In any other romantic comedy, hapless selfish Dave would try numerous ways to impress Miss Caroline after being smitten with her at first glance. He’d probably get his nephew to help out too, dressing him up in his Darth Vader outfit again no doubt seeing as he does this at the start of the film too. But having zombies come in and ruin not only a school trip but speeds up the bonding time between the adults so zombies can be very useful after all. Lupita Nyongo is literally perfect as the sunny, yellow dress wearing positive caring Miss Caroline. She isn’t all smiles and playing the ukulele either, showing her tough side as she threatens a children’s TV presenter and takes down a zombie or two. Aside from the romantic element of the film, the relationship between Dave (Alexander England) and Felix his nephew is at first hilarious, considering the things he says to and in front of this 5 year old, but the heart-warming bond of trust just makes you believe Dave can change for the better and maybe pay attention to Felix more, especially as he already knows how to drive a tractor!

If there was a weak element to the film, its unfortunately Josh Gaad’s Mr Giggles the popular children’s TV show presenter who just so happens to be doing a tour of Australia. He serves as the antagonist, a supposedly nice person who shows his true colours in a crisis but half of what he says feels out of place and his confessions of his past choices ends up being an empty hole in the story. But overall, he does literally serve a purpose to the film.

A fun addition the genre that no one evert thought would become a staple in cult/horror cinema, ‘Little Monsters’ is exactly what it says on the poster. With a few jump scares and gore galore, it’s a comedy with zombies that just happen to be there. 


Friday 20 September 2019

Underwire: Her Dark Materials

I don't know how I end up going to see the short programme that has the horror genre shorts or as close to that genre. I think it's the title. 'Her Dark Materials' is a very enticing title for the programme. But I'm getting at appreciating this genre, plus, I was lucky to have a great audience that were vocal enough so that my stifled yelps wouldn't be heard.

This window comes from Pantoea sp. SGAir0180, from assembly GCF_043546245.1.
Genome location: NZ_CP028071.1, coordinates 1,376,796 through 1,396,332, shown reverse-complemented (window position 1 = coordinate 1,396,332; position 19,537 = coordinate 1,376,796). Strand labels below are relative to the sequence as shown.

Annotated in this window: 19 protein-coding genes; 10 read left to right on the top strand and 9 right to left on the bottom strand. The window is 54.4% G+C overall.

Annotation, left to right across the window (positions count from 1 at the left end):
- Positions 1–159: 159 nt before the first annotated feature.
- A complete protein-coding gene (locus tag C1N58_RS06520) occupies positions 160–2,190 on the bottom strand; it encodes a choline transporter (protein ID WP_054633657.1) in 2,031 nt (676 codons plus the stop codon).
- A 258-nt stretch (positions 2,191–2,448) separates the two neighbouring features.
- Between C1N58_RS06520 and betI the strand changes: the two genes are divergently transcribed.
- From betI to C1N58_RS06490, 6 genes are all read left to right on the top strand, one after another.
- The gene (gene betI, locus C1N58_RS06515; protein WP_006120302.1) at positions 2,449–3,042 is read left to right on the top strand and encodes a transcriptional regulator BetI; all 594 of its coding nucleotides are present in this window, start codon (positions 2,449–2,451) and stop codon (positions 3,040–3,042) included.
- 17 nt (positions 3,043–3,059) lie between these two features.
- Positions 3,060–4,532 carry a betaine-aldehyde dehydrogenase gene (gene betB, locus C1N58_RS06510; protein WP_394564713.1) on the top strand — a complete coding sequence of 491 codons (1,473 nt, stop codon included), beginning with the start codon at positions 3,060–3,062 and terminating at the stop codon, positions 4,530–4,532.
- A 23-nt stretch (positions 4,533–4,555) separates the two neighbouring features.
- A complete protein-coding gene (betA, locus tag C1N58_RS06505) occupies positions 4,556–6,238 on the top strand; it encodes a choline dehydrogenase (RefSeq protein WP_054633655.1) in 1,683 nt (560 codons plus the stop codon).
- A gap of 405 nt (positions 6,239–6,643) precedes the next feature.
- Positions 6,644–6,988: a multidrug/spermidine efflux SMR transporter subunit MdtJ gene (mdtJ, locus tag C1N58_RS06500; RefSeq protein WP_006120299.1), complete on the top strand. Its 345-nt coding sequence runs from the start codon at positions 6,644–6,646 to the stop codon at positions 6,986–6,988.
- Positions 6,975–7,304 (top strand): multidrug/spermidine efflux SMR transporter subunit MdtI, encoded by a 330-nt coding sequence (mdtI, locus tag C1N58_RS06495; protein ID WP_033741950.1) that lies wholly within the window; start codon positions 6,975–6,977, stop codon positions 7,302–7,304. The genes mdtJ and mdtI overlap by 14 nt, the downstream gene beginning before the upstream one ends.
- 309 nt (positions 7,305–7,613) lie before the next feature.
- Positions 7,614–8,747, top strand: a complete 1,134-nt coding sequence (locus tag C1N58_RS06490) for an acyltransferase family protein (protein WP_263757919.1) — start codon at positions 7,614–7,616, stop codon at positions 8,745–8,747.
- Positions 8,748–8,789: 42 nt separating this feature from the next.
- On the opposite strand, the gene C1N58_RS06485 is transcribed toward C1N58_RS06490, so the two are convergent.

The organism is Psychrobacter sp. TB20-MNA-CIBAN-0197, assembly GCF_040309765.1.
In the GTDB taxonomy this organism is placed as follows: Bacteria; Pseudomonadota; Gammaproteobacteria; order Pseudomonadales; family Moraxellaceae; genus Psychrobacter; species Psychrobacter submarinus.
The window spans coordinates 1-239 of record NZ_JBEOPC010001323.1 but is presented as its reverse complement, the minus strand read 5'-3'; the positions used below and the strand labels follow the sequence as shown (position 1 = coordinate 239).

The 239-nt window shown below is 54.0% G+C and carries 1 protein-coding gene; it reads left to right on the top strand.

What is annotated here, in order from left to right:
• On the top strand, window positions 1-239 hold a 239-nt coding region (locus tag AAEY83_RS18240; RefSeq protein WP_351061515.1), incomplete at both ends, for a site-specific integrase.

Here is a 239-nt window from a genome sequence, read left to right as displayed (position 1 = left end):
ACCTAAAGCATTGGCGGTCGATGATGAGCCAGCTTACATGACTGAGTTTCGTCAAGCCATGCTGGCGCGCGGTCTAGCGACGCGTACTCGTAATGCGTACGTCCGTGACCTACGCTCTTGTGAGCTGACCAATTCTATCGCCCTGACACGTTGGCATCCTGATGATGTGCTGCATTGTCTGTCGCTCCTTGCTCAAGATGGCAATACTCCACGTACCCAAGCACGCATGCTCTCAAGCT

A mixture of a simplistic, quick fire, comedic, experimental and twisted selection of films, some with briliantly gory special effects and imagines that lingered in the mind long after you left the cinema.

Perfectly titled, this selection usually draws in a crowd to match the enthusiasm from the filmmakers. Noticed that the line up included a film school's rather experimental offering, 'Dark Leaves' with imagines of teenage desire, lust that quickly turned to danger and murder. It stood out from the rest with its less than polished style, with unusual camera angles and disturbing soundtrack. The programme started off with a few shorter shorts, such as 'Cubicle' about a woman who overhears some smore than suspicious noises. Under 5 minutes and got quite a reaction from the audience with its close quarters shots and jump scares. 'Retch' was also one hell of a gore fest where a woman violently transforms into some sort of creature right in front of a shocked friend. The special effect and the hair and make up were something to marvel at. 'Changeling' was a disturbing twist on the folklore about creatures swapping babies for changelings, but here we see a new mother plagued by an oozing blackish brown goo that follows her everywhere.

The longer shorts were saved up for later in the programme, such as the rather harrowing but non more important ' White Girl' about said girl who stalks the street looking for rage and anger to be let loose. This included a very graphic and effective scene where a dead body's organ's are removed. The finale, 'Knock at the Door' earned cheers and laughter from the audience and little nod to stranger danger. A suspicious 'neighbourhood watch' representative gets far more than he was looking for when he's invited in by a kind old lady and her adorable dog Buster. Over the top and deadpan keeping you entertained and very much creeped out at the same time. But this is what I've come to expect at a horror genre Underwire programme as well as marvel at the talented filmmkers, some of which joined in for a quick Q & A at the end.

A collection worth keeping and as always, never a disappointment. Here's to the next 10 years of the festivals!

Monday 16 September 2019

Rage Against the (Writing) Machine(?)

As I said, I need to weigh in on this.

I can see quite a few of my fellow critics/film writers/whatever they like to be referred to as commenting back, calmly and rationally to various filmmakers moaning and complaining about critics. From what has been thrown around the internet and mainly 'film Twitter' is that filmmakers don't like negative reviews of their films. They've worked for months, years, crafting their work only to be shot down and their work torn apart by a critic with a few sentances. Fair enough. Critics have pointed out they don't set out to write these kind of reviews, others have said they don't serve the audience, also, fair enough.